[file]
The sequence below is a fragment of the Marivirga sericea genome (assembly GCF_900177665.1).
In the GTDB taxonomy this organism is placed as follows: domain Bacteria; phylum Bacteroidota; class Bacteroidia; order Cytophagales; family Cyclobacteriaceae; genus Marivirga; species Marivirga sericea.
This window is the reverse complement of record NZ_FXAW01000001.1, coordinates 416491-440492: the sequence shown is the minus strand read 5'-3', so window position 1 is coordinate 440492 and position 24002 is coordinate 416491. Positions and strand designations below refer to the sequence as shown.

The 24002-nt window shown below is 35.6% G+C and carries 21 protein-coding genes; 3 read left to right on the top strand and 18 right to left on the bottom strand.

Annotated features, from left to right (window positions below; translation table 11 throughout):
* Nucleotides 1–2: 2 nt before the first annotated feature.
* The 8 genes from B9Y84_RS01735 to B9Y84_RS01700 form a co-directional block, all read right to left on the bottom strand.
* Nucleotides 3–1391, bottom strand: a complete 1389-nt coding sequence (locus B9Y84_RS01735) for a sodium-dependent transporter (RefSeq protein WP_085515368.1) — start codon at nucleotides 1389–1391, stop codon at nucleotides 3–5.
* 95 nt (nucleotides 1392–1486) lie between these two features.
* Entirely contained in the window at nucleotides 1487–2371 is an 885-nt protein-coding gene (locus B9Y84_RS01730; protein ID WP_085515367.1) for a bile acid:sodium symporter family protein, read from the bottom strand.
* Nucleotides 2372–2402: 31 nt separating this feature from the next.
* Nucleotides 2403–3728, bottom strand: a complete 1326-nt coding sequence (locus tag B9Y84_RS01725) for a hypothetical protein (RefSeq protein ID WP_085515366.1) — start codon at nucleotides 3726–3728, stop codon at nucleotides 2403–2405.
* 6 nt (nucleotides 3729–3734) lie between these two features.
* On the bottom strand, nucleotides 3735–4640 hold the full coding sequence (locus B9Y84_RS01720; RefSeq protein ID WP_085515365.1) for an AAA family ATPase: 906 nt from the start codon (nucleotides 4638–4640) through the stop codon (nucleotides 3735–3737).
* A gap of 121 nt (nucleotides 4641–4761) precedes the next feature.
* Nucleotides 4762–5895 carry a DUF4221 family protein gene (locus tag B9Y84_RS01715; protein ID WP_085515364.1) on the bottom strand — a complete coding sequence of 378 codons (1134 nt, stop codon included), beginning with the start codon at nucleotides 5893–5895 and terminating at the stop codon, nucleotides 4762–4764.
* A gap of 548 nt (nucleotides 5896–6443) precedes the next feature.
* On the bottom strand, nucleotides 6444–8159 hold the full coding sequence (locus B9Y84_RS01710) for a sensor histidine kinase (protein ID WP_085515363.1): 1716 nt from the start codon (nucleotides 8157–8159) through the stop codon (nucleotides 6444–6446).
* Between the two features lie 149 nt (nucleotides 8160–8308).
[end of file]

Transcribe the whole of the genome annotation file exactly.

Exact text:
The sequence below is a fragment of the Marivirga sericea genome (assembly GCF_900177665.1).
In the GTDB taxonomy this organism is placed as follows: domain Bacteria; phylum Bacteroidota; class Bacteroidia; order Cytophagales; family Cyclobacteriaceae; genus Marivirga; species Marivirga sericea.
This window is the reverse complement of record NZ_FXAW01000001.1, coordinates 416491-440492: the sequence shown is the minus strand read 5'-3', so window position 1 is coordinate 440492 and position 24002 is coordinate 416491. Positions and strand designations below refer to the sequence as shown.

The 24002-nt window shown below is 35.6% G+C and carries 21 protein-coding genes; 3 read left to right on the top strand and 18 right to left on the bottom strand.

Annotated features, from left to right (window positions below; translation table 11 throughout):
* Nucleotides 1–2: 2 nt before the first annotated feature.
* The 8 genes from B9Y84_RS01735 to B9Y84_RS01700 form a co-directional block, all read right to left on the bottom strand.
* Nucleotides 3–1391, bottom strand: a complete 1389-nt coding sequence (locus B9Y84_RS01735) for a sodium-dependent transporter (RefSeq protein WP_085515368.1) — start codon at nucleotides 1389–1391, stop codon at nucleotides 3–5.
* 95 nt (nucleotides 1392–1486) lie between these two features.
* Entirely contained in the window at nucleotides 1487–2371 is an 885-nt protein-coding gene (locus B9Y84_RS01730; protein ID WP_085515367.1) for a bile acid:sodium symporter family protein, read from the bottom strand.
* Nucleotides 2372–2402: 31 nt separating this feature from the next.
* Nucleotides 2403–3728, bottom strand: a complete 1326-nt coding sequence (locus tag B9Y84_RS01725) for a hypothetical protein (RefSeq protein ID WP_085515366.1) — start codon at nucleotides 3726–3728, stop codon at nucleotides 2403–2405.
* 6 nt (nucleotides 3729–3734) lie between these two features.
* On the bottom strand, nucleotides 3735–4640 hold the full coding sequence (locus B9Y84_RS01720; RefSeq protein ID WP_085515365.1) for an AAA family ATPase: 906 nt from the start codon (nucleotides 4638–4640) through the stop codon (nucleotides 3735–3737).
* A gap of 121 nt (nucleotides 4641–4761) precedes the next feature.
* Nucleotides 4762–5895 carry a DUF4221 family protein gene (locus tag B9Y84_RS01715; protein ID WP_085515364.1) on the bottom strand — a complete coding sequence of 378 codons (1134 nt, stop codon included), beginning with the start codon at nucleotides 5893–5895 and terminating at the stop codon, nucleotides 4762–4764.
* A gap of 548 nt (nucleotides 5896–6443) precedes the next feature.
* On the bottom strand, nucleotides 6444–8159 hold the full coding sequence (locus B9Y84_RS01710) for a sensor histidine kinase (protein ID WP_085515363.1): 1716 nt from the start codon (nucleotides 8157–8159) through the stop codon (nucleotides 6444–6446).
* Between the two features lie 149 nt (nucleotides 8160–8308).